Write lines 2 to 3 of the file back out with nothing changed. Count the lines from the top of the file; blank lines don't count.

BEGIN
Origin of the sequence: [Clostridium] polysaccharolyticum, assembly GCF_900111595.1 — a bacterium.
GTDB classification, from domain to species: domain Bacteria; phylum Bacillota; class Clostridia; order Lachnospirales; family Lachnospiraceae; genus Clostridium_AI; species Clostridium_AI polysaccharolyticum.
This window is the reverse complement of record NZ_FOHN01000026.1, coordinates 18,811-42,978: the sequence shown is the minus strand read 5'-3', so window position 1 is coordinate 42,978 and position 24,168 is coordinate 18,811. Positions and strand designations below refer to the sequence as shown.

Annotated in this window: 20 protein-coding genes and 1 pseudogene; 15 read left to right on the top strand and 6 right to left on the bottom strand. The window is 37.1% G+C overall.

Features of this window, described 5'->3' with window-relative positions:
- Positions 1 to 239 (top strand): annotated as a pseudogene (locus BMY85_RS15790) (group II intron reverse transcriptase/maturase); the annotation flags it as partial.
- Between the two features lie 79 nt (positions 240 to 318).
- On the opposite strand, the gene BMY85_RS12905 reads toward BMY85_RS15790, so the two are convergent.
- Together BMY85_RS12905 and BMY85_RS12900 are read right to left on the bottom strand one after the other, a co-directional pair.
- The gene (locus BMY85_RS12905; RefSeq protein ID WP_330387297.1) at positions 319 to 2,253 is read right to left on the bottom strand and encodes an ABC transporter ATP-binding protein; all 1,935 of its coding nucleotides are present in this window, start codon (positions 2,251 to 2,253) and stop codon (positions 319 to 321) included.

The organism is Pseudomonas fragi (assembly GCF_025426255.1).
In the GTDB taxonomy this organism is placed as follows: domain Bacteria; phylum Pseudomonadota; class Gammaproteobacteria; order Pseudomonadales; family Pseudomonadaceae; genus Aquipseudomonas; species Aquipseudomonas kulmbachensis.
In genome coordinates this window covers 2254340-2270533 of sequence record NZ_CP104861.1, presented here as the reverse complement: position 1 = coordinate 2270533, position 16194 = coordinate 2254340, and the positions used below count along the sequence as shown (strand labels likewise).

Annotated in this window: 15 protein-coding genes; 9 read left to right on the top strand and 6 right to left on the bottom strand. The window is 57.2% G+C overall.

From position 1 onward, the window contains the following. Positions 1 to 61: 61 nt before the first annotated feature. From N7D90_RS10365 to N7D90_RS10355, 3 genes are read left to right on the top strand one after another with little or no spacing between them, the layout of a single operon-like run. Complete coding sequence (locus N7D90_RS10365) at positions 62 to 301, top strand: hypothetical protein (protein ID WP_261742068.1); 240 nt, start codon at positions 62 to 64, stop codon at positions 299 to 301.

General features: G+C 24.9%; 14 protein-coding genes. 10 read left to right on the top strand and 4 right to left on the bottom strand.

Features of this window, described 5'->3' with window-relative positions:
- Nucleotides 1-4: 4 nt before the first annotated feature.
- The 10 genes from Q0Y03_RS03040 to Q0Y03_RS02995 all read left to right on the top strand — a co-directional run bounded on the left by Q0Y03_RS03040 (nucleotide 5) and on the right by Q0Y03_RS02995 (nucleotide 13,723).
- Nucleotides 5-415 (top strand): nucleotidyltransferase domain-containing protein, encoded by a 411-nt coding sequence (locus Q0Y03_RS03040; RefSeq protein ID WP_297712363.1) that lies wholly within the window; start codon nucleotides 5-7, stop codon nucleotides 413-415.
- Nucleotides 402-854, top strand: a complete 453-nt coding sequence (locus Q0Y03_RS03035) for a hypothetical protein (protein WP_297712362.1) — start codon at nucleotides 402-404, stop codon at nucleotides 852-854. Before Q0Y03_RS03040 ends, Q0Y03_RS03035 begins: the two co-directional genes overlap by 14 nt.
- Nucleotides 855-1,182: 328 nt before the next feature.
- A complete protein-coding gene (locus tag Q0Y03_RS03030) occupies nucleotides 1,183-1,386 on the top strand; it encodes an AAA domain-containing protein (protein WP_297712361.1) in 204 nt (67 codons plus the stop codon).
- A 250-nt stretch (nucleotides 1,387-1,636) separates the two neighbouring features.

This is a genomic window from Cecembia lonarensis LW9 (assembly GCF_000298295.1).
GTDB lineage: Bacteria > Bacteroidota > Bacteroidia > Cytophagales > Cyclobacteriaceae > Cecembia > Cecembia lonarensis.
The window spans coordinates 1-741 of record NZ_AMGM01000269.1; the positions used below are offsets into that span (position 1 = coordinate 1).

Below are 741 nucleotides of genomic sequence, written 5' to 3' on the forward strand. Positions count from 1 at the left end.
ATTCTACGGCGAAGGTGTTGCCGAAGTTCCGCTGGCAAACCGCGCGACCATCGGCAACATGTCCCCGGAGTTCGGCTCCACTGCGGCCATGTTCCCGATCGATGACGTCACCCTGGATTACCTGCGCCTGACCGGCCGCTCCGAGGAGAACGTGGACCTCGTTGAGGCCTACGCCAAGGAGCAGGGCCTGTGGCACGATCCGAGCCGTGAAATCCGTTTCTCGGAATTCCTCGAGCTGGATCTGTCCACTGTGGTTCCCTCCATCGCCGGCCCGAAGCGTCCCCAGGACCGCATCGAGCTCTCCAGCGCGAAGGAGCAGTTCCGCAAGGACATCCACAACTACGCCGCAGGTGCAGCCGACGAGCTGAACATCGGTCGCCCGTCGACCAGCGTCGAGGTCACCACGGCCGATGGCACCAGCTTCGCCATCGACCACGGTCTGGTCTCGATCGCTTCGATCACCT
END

GTDB classification, from domain to species: domain Bacteria; phylum Bacillota; class Clostridia; order Lachnospirales; family Lachnospiraceae; genus Clostridium_AI; species Clostridium_AI polysaccharolyticum.
This window is the reverse complement of record NZ_FOHN01000026.1, coordinates 18,811-42,978: the sequence shown is the minus strand read 5'-3', so window position 1 is coordinate 42,978 and position 24,168 is coordinate 18,811. Positions and strand designations below refer to the sequence as shown.